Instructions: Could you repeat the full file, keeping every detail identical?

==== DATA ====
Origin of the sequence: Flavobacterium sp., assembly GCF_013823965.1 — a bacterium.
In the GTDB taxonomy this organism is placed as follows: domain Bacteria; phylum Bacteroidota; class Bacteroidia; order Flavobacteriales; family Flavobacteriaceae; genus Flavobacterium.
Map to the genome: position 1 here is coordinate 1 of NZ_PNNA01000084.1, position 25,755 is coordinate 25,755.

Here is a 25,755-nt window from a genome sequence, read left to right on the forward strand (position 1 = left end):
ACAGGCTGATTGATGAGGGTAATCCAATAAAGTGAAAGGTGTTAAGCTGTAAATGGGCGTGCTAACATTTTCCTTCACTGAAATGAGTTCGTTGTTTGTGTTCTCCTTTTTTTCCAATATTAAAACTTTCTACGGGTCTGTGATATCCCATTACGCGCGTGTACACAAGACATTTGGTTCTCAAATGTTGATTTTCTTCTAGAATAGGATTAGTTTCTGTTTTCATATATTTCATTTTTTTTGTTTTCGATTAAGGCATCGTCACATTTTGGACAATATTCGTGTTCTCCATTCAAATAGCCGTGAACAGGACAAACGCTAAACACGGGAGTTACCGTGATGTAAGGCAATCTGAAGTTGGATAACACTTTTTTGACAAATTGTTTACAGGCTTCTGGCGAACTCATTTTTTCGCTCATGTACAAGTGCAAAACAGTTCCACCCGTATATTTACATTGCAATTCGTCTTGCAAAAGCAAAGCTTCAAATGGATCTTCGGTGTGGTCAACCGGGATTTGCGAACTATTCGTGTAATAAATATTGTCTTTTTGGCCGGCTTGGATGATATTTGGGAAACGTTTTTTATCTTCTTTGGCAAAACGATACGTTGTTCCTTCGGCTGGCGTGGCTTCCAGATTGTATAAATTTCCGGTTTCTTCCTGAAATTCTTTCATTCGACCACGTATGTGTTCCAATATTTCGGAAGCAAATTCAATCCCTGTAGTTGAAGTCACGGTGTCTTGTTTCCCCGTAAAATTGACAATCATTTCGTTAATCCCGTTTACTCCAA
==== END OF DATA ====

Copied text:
Origin of the sequence: Flavobacterium sp., assembly GCF_013823965.1 — a bacterium.
In the GTDB taxonomy this organism is placed as follows: domain Bacteria; phylum Bacteroidota; class Bacteroidia; order Flavobacteriales; family Flavobacteriaceae; genus Flavobacterium.
Map to the genome: position 1 here is coordinate 1 of NZ_PNNA01000084.1, position 25,755 is coordinate 25,755.

Here is a 25,755-nt window from a genome sequence, read left to right on the forward strand (position 1 = left end):
ACAGGCTGATTGATGAGGGTAATCCAATAAAGTGAAAGGTGTTAAGCTGTAAATGGGCGTGCTAACATTTTCCTTCACTGAAATGAGTTCGTTGTTTGTGTTCTCCTTTTTTTCCAATATTAAAACTTTCTACGGGTCTGTGATATCCCATTACGCGCGTGTACACAAGACATTTGGTTCTCAAATGTTGATTTTCTTCTAGAATAGGATTAGTTTCTGTTTTCATATATTTCATTTTTTTTGTTTTCGATTAAGGCATCGTCACATTTTGGACAATATTCGTGTTCTCCATTCAAATAGCCGTGAACAGGACAAACGCTAAACACGGGAGTTACCGTGATGTAAGGCAATCTGAAGTTGGATAACACTTTTTTGACAAATTGTTTACAGGCTTCTGGCGAACTCATTTTTTCGCTCATGTACAAGTGCAAAACAGTTCCACCCGTATATTTACATTGCAATTCGTCTTGCAAAAGCAAAGCTTCAAATGGATCTTCGGTGTGGTCAACCGGGATTTGCGAACTATTCGTGTAATAAATATTGTCTTTTTGGCCGGCTTGGATGATATTTGGGAAACGTTTTTTATCTTCTTTGGCAAAACGATACGTTGTTCCTTCGGCTGGCGTGGCTTCCAGATTGTATAAATTTCCGGTTTCTTCCTGAAATTCTTTCATTCGACCACGTATGTGTTCCAATATTTCGGAAGCAAATTCAATCCCTGTAGTTGAAGTCACGGTGTCTTGTTTCCCCGTAAAATTGACAATCATTTCGTTAATCCCGTTTACTCCAA